After RT, we turned right around and did the Austin Author Affair in poor, flood-ridden Austin. Thankfully, we got to show Andrew Grey Austin before the flood, and we got out in the nick of time. All good thoughts and prayers to everyone suffering from the rain in Texas and elsewhere.
AAA2015 was a small event, a mixer Friday night, a signing Saturday from 12-5 and a karaoke party hosted by Torquere Press on Saturday night.
While the event was small in size, it really packed a punch. The mixer was a bit of a miss for me and BA as we were so pooped, and we snuck out after hugging on all of the fans who wanted to see us and all of our author and reader friends.
The signing rocked, though. What we lacked in huge crowds we made up in readers who wanted books. I met a lot of amazing folks, and got tons of hugs and sold all but two of my books.
The highlight of the karaoke party was signing backup for Bronwyn Green on Rumor Has It with Paige Prince and Jess Jarman. We had a blast!
We skipped out of Austin in between storms and got delayed in Denver due to a late plane from Ohio of all things. We're home now, though, and happy to be back to work.
Now, I have something to say about the recent nastiness between a certain big event and some smaller ones. I won't name names because I take everything with a grain of salt, and since I can see no way in which a feud benefits anyone, I won't give any of them free advertising.
What I do want to do is ask everyone a question. Why would anyone fight about this issue? A big event with tons of parties and panels is great for me as a writer because I get to meet lots and lots of people and talk about my books. The booksignings at those events, though, are marginal for me. Readers are so laden with free books and swag that paying a formal bookseller full price for a book by an author they might not know seems silly.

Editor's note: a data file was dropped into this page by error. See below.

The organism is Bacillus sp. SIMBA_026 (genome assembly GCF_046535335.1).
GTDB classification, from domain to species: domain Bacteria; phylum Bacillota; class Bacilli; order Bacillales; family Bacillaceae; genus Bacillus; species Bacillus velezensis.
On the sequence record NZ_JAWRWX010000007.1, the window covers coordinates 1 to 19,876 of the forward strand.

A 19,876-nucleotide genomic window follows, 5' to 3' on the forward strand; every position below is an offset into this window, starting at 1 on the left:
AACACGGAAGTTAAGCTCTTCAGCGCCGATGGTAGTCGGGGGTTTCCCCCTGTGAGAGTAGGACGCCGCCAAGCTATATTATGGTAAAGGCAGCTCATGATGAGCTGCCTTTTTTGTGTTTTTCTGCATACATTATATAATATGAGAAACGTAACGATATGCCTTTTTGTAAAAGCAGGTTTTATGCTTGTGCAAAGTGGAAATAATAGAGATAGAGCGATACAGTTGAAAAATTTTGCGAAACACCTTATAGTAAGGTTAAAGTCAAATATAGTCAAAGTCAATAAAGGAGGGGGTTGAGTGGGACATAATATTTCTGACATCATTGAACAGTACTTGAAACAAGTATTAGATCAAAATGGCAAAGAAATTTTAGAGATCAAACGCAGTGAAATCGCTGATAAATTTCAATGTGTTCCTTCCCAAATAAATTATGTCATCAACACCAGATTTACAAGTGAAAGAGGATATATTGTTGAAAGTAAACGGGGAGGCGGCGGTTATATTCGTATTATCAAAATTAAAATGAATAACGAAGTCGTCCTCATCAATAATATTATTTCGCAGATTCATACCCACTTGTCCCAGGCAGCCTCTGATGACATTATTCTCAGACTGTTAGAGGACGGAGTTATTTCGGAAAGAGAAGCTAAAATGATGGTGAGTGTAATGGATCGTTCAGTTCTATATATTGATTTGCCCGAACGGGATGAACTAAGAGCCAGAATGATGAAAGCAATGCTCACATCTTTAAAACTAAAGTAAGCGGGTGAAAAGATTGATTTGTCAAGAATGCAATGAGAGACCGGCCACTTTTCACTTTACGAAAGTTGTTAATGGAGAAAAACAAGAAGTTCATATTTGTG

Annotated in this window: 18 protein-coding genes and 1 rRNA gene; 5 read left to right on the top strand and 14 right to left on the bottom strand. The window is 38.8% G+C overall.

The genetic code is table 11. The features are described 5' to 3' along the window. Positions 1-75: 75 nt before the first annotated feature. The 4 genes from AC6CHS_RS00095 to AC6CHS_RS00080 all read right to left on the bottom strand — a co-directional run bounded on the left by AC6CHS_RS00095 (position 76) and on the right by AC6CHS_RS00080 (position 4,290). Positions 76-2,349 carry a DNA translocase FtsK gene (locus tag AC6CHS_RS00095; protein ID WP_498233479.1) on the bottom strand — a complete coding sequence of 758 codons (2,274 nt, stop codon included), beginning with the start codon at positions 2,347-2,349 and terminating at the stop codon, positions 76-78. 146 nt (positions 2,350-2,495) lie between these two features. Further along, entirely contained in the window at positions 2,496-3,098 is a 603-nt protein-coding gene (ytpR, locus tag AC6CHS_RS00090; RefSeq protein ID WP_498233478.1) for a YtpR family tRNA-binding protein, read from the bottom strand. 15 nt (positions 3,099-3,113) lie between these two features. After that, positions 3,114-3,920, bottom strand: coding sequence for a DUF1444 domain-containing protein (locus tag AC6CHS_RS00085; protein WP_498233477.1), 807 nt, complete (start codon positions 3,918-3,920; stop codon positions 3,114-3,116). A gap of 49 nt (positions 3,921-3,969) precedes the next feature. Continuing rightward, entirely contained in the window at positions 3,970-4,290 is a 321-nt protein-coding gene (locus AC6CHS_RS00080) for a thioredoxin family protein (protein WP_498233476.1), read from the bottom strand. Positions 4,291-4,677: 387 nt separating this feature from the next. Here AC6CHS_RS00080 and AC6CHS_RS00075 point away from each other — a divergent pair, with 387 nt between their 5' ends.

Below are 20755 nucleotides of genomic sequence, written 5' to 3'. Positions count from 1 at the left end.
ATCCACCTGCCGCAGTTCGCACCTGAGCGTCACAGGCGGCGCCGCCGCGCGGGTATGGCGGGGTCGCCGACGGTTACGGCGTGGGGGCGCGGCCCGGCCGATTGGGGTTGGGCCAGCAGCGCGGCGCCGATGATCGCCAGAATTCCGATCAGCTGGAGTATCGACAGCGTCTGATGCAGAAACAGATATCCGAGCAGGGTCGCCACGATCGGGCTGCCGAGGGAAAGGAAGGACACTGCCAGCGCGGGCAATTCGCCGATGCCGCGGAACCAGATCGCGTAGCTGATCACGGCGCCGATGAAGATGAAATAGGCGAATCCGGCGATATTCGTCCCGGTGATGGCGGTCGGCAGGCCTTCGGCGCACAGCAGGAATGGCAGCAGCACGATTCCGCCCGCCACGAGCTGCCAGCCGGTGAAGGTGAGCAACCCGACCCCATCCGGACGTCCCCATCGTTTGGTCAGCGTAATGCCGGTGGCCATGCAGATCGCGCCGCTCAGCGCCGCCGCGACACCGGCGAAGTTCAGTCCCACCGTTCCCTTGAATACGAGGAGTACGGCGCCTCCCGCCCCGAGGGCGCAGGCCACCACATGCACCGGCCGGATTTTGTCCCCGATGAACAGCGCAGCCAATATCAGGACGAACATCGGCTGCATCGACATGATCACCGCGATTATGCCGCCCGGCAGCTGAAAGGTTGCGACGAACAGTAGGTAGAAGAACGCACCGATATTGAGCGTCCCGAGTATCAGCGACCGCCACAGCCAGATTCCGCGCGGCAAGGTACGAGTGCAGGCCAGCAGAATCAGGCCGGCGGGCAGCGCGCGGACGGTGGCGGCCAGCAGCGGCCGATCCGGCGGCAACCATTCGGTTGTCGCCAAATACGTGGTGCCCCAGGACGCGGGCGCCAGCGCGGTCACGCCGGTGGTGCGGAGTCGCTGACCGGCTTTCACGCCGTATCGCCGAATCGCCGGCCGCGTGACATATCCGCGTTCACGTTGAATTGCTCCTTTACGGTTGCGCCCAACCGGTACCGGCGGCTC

At a small event, where there are no panels and only a few parties, the booksigning is all about the books. The readers there want to buy books, want to get signed copies from their favorite authors, and want to meet new authors and try out things they've never heard of. I always sell well at these kinds of events, and I'm tickled anytime I'm invited. I also love start up events, because who knows who you might connect with there, rather than seeing the same people at every event.
Basically, each kind of event is valid, everyone has room to grow, and everyone needs to just (In the words of Liz from Shaun of the Dead) calm the fuck down. If everyone minded their own business instead of someone else's, we could all read and write and not deal with so much drama.
Hugs to everyone who made our two weeks in Texas amazing.